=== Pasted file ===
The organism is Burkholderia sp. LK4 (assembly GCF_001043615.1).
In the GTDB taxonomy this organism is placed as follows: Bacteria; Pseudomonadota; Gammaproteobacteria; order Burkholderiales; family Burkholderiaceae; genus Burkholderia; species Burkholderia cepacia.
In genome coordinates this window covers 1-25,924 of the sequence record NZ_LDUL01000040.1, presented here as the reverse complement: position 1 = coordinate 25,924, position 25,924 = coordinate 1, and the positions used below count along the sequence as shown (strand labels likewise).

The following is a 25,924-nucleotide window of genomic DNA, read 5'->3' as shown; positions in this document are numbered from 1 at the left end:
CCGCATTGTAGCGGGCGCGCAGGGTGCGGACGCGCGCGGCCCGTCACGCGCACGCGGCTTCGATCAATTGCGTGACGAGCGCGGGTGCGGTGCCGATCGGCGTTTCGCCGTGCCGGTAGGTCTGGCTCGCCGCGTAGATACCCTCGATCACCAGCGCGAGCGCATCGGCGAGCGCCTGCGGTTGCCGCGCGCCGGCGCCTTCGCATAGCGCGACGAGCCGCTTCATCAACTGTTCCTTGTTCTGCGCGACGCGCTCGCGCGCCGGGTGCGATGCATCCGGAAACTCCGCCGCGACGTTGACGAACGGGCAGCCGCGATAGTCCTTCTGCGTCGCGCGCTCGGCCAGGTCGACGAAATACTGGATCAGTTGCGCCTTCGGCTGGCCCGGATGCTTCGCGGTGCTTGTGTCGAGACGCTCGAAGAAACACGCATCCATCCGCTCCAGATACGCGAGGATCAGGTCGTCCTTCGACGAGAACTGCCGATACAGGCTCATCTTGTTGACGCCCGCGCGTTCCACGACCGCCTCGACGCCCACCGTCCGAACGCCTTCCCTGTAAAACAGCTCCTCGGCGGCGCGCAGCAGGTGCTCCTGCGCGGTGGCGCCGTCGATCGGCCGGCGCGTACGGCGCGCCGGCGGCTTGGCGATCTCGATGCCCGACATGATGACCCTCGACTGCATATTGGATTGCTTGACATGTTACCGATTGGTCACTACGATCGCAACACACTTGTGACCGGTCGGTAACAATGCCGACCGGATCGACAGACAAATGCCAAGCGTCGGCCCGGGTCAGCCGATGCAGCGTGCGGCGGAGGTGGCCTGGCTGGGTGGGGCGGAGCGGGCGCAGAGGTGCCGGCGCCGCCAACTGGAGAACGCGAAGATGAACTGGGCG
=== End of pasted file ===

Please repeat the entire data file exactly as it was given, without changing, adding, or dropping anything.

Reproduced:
The organism is Burkholderia sp. LK4 (assembly GCF_001043615.1).
In the GTDB taxonomy this organism is placed as follows: Bacteria; Pseudomonadota; Gammaproteobacteria; order Burkholderiales; family Burkholderiaceae; genus Burkholderia; species Burkholderia cepacia.
In genome coordinates this window covers 1-25,924 of the sequence record NZ_LDUL01000040.1, presented here as the reverse complement: position 1 = coordinate 25,924, position 25,924 = coordinate 1, and the positions used below count along the sequence as shown (strand labels likewise).

The following is a 25,924-nucleotide window of genomic DNA, read 5'->3' as shown; positions in this document are numbered from 1 at the left end:
CCGCATTGTAGCGGGCGCGCAGGGTGCGGACGCGCGCGGCCCGTCACGCGCACGCGGCTTCGATCAATTGCGTGACGAGCGCGGGTGCGGTGCCGATCGGCGTTTCGCCGTGCCGGTAGGTCTGGCTCGCCGCGTAGATACCCTCGATCACCAGCGCGAGCGCATCGGCGAGCGCCTGCGGTTGCCGCGCGCCGGCGCCTTCGCATAGCGCGACGAGCCGCTTCATCAACTGTTCCTTGTTCTGCGCGACGCGCTCGCGCGCCGGGTGCGATGCATCCGGAAACTCCGCCGCGACGTTGACGAACGGGCAGCCGCGATAGTCCTTCTGCGTCGCGCGCTCGGCCAGGTCGACGAAATACTGGATCAGTTGCGCCTTCGGCTGGCCCGGATGCTTCGCGGTGCTTGTGTCGAGACGCTCGAAGAAACACGCATCCATCCGCTCCAGATACGCGAGGATCAGGTCGTCCTTCGACGAGAACTGCCGATACAGGCTCATCTTGTTGACGCCCGCGCGTTCCACGACCGCCTCGACGCCCACCGTCCGAACGCCTTCCCTGTAAAACAGCTCCTCGGCGGCGCGCAGCAGGTGCTCCTGCGCGGTGGCGCCGTCGATCGGCCGGCGCGTACGGCGCGCCGGCGGCTTGGCGATCTCGATGCCCGACATGATGACCCTCGACTGCATATTGGATTGCTTGACATGTTACCGATTGGTCACTACGATCGCAACACACTTGTGACCGGTCGGTAACAATGCCGACCGGATCGACAGACAAATGCCAAGCGTCGGCCCGGGTCAGCCGATGCAGCGTGCGGCGGAGGTGGCCTGGCTGGGTGGGGCGGAGCGGGCGCAGAGGTGCCGGCGCCGCCAACTGGAGAACGCGAAGATGAACTGGGCG